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The 7 best European vacations for $1,500 or less

By Kyle Valenta, Oyster.com on

Published in Fashion Daily News

It's true, a European vacation isn't a budget-conscious traveler's dream. From higher exchange rates to often expensive hotels, costs can add up quickly. However, there are insider tips, secret destinations and strategies that you can employ to put your dream trip to Europe closer at hand. We've covered almost every corner of Europe over the last decade and have learned a thing or two in the process. With that in mind, we're sharing our favorite bang-for-your-buck itineraries across the continent, from beaches and historic cities to mountains and more. With just $1,500, you'll be sitting pretty in Europe in no time.

Author's note: To find hotel prices in the ranges indicated below, follow date recommendations in each destination (generally between late October and early March). Flight prices were found at the time of publishing.

1. FIVE DAYS IN PORTO AND LISBON

When it comes to less-expensive European vacations, the Iberian Peninsula - home to Spain and Portugal - is the place to go. Like Barcelona, Lisbon and Porto - Portugal's most famous cities - enjoy famously sunny, mild weather and are packed with charming corners, tons of culture and beautiful historic scenery. They also happen to be a reasonably short train ride apart, making them easy to combine into one great European itinerary.

You'll do best, from a budget perspective, by flying into Lisbon, which is generally reasonable on airlines like American, Iberia, Aer Lingus and TAP. If you search far enough in advance and are willing to travel in the shoulder season, round-trip flights from LAX, Chicago and NYC can be found for as little as $550. You'll need around $80 to complete the round-trip journey between the cities by train, though it's even cheaper by bus (around $45 or less, depending on which company you use). You won't need to spend much on getting around, as both cities have limited metro and tram networks, with most sights located in the central neighborhoods (Lisbon's Belem district is an exception, but only requires a couple of dollars for a round-trip ticket on the tram or train).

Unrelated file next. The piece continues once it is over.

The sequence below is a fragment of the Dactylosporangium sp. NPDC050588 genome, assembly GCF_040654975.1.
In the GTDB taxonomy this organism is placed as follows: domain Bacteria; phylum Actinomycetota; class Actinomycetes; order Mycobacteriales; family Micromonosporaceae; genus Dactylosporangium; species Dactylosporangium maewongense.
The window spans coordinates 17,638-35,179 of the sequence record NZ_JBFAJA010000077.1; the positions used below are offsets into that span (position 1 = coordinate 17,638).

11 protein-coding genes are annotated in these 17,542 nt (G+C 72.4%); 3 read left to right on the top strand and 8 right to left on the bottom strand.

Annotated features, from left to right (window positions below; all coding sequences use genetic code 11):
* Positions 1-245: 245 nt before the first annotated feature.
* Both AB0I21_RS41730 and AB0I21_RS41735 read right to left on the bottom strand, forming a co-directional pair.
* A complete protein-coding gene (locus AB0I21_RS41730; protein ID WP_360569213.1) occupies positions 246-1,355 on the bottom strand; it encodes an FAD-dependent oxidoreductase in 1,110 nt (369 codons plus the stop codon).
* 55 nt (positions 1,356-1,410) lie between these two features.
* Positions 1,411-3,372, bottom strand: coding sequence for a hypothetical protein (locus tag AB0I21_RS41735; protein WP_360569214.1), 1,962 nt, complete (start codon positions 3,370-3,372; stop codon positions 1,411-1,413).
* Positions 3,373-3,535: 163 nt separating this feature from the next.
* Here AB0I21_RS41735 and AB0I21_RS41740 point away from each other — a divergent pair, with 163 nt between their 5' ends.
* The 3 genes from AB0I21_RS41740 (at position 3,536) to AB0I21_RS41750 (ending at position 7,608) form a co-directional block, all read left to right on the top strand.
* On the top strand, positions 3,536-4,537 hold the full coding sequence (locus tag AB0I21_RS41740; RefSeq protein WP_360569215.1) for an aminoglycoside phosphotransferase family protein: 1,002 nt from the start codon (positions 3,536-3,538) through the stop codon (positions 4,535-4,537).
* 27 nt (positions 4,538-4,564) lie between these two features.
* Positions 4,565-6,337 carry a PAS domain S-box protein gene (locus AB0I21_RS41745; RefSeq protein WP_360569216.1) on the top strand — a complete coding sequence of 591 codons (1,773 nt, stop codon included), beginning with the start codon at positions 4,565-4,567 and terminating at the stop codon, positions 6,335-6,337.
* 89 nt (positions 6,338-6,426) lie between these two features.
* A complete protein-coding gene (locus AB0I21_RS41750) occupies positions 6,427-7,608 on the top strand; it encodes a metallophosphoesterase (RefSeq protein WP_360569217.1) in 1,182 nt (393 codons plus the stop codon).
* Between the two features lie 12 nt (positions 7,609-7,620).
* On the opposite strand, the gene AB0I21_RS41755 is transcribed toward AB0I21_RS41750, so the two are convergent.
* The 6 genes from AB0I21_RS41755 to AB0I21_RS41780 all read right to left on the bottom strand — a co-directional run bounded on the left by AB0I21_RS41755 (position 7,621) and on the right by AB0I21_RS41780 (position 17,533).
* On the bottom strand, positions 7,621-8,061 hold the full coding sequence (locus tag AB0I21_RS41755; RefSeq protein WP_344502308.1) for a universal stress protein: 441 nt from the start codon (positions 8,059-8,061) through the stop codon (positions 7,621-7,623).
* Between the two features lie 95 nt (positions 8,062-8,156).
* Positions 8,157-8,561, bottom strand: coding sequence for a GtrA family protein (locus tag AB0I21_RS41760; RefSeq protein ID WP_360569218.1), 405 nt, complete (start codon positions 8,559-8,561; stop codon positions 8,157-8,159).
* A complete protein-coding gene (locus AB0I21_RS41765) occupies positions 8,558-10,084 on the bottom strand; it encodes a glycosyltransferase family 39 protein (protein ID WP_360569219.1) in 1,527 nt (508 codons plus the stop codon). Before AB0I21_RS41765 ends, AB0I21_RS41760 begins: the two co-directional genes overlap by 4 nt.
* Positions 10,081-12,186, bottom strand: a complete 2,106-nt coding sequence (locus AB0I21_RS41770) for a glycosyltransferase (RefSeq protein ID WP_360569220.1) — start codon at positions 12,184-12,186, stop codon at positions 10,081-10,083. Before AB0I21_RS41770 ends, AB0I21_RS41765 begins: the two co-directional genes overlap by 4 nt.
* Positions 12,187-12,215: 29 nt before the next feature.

Hotels under $75 a night are numerous in both cities, and tend to be in better shape than budget and mid-range properties in other major European cities. You're likely to find cute, boutique guesthouses in Lisbon and Porto for similar prices of scrubby hostels in London and Paris. That gives you around $450 for food, drink, and activity expenses. Luckily, the most enjoyable sights in these cities come with relatively low or free admission fees, including MAAT and the landmarks of Belem in Lisbon, as well as the quaint lanes of the Ribeira in Porto. Both cities have their fair share of outdoor markets, like LX Factory in Lisbon and Vandoma Flea Market in Porto.

 

Our pick for a cheap hotel in Lisbon: Travellers House

2. SIX DAYS IN AMSTERDAM

If you're willing to stay just outside of Amsterdam's storied Canal Ring, and tour this charming city during the off-season, you can easily experience everything Amsterdam has to offer for $1,500 or less. Traveling in the off-season from most parts of the United States can be done on the cheap, often without a layover, on airlines including KLM, Norwegian and even Delta. Budget up to $550 round-trip, if you're coming from the major airports on the West Coast, though East Coasters can find deals for under $400 from late October through early March.

The trick to saving on hotel rates in Amsterdam comes with a catch - you likely won't be bedding down inside the Canal Ring unless you're strictly looking for dorm-style hostel rooms. If that's you're flavor of choice, you can certainly find options (the Budget Hotel Tourist Inn is one choice). However, if you want something with a little more style and substance, situate yourself just outside the Canal Ring, in neighborhoods like Westerpark, Oud-West and De Pijp. You can find several hotels with a variable list of amenities for under $80 a night this time of year. Just keep in mind that you'll be using the trams and your own two feet to explore.

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